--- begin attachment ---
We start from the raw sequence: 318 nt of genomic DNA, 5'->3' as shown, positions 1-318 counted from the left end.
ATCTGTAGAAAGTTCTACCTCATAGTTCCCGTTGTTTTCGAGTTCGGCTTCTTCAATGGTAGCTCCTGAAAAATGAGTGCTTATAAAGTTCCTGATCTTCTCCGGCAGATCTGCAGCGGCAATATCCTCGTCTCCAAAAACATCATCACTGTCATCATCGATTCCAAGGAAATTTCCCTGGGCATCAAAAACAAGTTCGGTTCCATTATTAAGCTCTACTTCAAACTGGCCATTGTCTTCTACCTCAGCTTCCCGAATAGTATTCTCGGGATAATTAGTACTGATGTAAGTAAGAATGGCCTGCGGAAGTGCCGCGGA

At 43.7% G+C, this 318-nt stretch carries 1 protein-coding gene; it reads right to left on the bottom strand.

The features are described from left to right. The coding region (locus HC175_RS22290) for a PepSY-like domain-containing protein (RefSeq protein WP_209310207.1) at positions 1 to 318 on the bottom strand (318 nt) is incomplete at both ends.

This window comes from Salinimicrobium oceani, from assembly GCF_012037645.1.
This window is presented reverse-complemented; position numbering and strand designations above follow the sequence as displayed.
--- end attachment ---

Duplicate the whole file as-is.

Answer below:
We start from the raw sequence: 318 nt of genomic DNA, 5'->3' as shown, positions 1-318 counted from the left end.
ATCTGTAGAAAGTTCTACCTCATAGTTCCCGTTGTTTTCGAGTTCGGCTTCTTCAATGGTAGCTCCTGAAAAATGAGTGCTTATAAAGTTCCTGATCTTCTCCGGCAGATCTGCAGCGGCAATATCCTCGTCTCCAAAAACATCATCACTGTCATCATCGATTCCAAGGAAATTTCCCTGGGCATCAAAAACAAGTTCGGTTCCATTATTAAGCTCTACTTCAAACTGGCCATTGTCTTCTACCTCAGCTTCCCGAATAGTATTCTCGGGATAATTAGTACTGATGTAAGTAAGAATGGCCTGCGGAAGTGCCGCGGA

At 43.7% G+C, this 318-nt stretch carries 1 protein-coding gene; it reads right to left on the bottom strand.

The features are described from left to right. The coding region (locus HC175_RS22290) for a PepSY-like domain-containing protein (RefSeq protein WP_209310207.1) at positions 1 to 318 on the bottom strand (318 nt) is incomplete at both ends.

This window comes from Salinimicrobium oceani, from assembly GCF_012037645.1.
This window is presented reverse-complemented; position numbering and strand designations above follow the sequence as displayed.